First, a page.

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MONTHLY TAX NEWSLETTERNovember 2008
year, the government bumps up the maximum social security taxes
that you can pay. For 2009, the maximum wage base jumps to
$106,800, an increase of $4,800, or 4.7%, over the 2008 max of
At a rate of 6.2%, the maximum social security taxes that your employer will withhold from your salary increases by $298, from $6,324 in 2008 to $6,622 in 2009. In addition, your employer also withholds Medicare taxes from your pay at a rate of 1.45%. There is no limit on your wages subject to this tax.
Calculating the Self-employment Tax:
If you're self-employed and earn more than $400 in net profit from your business, you're subject to social security and Medicare taxes as well. Known as the "self-employment tax", you'll need to complete a Schedule SE to calculate this tax, and then report the amount due on page 2 of your Form 1040.
The self-employment tax is based on a social security tax rate of 12.4% and a Medicare tax rate of 2.9%. These rates are double those paid by employees, since a self-employed person must pay both the employee's portion and the employer's portion of both taxes. Remember, when you work as an employee, your employer matches the social security and Medicare taxes withheld from your pay.
Unlike most other taxes, when dealing with self-employment taxes, the more you earn, the less you pay in taxes. If you earn income as an employee and as an independent contractor, and your combined income exceeds $102,000 in 2008, make sure to complete Section B of the Schedule SE. Otherwise, your tax calculation will be incorrect and you'll end up overpaying your self-employment taxes.
Do You Work For More Than One Employer in 2008 and Earn More Than $102,000?
For 2008, each of your employers withholds social security taxes from the first $102,000 that you earn from them. If you work for more than one employer and your total salary from all sources exceeds that threshold, you'll have excess social security taxes withheld. Make sure to claim a credit for these excess taxes on your 1040 as additional federal taxes paid in.
Let's say you work for two employers and earn $75,000 from each employer. Employer #1 withholds $4,650 in social security taxes ($75,000 * 6.2%). Employer #2 also withholds $4,650 in social security taxes - for a total of $9,300 in social security taxes withheld during the year. Since the maximum social security taxes that you should pay through payroll withholdings for 2008 is limited to $6,324, the excess of $2,976 counts as additional federal income taxes paid in by you.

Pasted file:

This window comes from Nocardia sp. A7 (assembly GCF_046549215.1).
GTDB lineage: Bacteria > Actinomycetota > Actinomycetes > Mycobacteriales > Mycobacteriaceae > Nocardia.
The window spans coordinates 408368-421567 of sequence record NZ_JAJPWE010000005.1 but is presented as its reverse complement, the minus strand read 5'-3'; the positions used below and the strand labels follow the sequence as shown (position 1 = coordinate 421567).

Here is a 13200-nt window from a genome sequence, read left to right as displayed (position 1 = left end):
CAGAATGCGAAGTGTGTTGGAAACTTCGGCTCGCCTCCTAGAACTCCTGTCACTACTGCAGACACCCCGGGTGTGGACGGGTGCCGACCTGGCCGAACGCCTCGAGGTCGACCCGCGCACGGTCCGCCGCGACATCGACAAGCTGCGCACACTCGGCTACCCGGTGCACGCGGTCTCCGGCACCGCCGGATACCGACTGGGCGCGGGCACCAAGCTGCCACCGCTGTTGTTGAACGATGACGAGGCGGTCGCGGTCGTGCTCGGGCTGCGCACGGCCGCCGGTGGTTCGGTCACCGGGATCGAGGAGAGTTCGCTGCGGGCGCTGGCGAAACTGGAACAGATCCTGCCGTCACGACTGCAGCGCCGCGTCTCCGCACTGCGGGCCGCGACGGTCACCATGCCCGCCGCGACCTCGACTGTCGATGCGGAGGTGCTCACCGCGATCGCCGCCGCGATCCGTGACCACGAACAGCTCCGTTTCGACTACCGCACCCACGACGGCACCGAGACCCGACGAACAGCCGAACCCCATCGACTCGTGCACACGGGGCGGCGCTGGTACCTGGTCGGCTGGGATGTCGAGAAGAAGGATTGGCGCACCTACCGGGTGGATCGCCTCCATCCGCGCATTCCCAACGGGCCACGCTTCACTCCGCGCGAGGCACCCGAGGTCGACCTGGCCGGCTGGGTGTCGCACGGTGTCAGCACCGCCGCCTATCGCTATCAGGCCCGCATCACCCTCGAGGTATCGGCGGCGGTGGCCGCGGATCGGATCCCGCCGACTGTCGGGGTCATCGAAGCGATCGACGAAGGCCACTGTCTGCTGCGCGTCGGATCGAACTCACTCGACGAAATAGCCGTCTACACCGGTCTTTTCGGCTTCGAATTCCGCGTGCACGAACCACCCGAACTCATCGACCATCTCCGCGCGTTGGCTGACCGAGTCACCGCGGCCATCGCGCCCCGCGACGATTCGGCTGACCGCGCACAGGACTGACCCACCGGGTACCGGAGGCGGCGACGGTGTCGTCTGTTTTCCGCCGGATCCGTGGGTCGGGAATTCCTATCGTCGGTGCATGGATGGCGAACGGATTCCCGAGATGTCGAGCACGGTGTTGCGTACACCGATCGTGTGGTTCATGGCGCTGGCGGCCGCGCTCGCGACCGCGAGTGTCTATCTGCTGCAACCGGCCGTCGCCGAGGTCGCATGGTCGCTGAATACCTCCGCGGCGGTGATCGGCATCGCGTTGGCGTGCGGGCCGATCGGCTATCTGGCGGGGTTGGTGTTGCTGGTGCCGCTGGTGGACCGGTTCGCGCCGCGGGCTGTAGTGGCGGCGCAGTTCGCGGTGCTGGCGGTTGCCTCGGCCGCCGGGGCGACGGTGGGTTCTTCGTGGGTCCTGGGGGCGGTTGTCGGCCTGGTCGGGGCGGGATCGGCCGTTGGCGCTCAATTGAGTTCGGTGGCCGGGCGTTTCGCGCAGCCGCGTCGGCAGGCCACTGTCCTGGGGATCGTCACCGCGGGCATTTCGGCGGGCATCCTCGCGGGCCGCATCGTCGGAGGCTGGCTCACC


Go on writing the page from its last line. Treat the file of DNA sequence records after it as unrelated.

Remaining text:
A great place to find out more about your social security taxes and projected benefits is at the Social Security Administration's website located at www.ssa.gov.
FYI: The social security wage base has been increased each year. The wage base maximum has been increased as follows:
2009 wage base max:
Few can deny that the mortgage market is a mess. Even so, Bank of America remains committed to the Doctor Loan program.
"Even in today's market, this unique program offers doctors up to 100 percent financing with no PMI (private mortgage insurance)," says Bob Cahill, Senior Mortgage Loan Officer at Bank of America. "But we need to keep in mind that in areas with declining home prices, a 5 percent down payment may be required."
"The reason that Bank of America can continue to offer this great opportunity to physicians, dentists, and other healthcare professionals is because the bank initially keeps these mortgages in their own portfolio. The doctor loans were never immediately sold through Fannie Mae and Freddie Mac," explains Cahill.
"Another benefit is that the bank omits student loans that are in deferment as part of the loan approval. There are also no income limitations for this product."
For more information about Bank of America's Doctor Loan Program, feel free to contact Bob Cahill at (781) 589-8756 or via Bob's e-mail.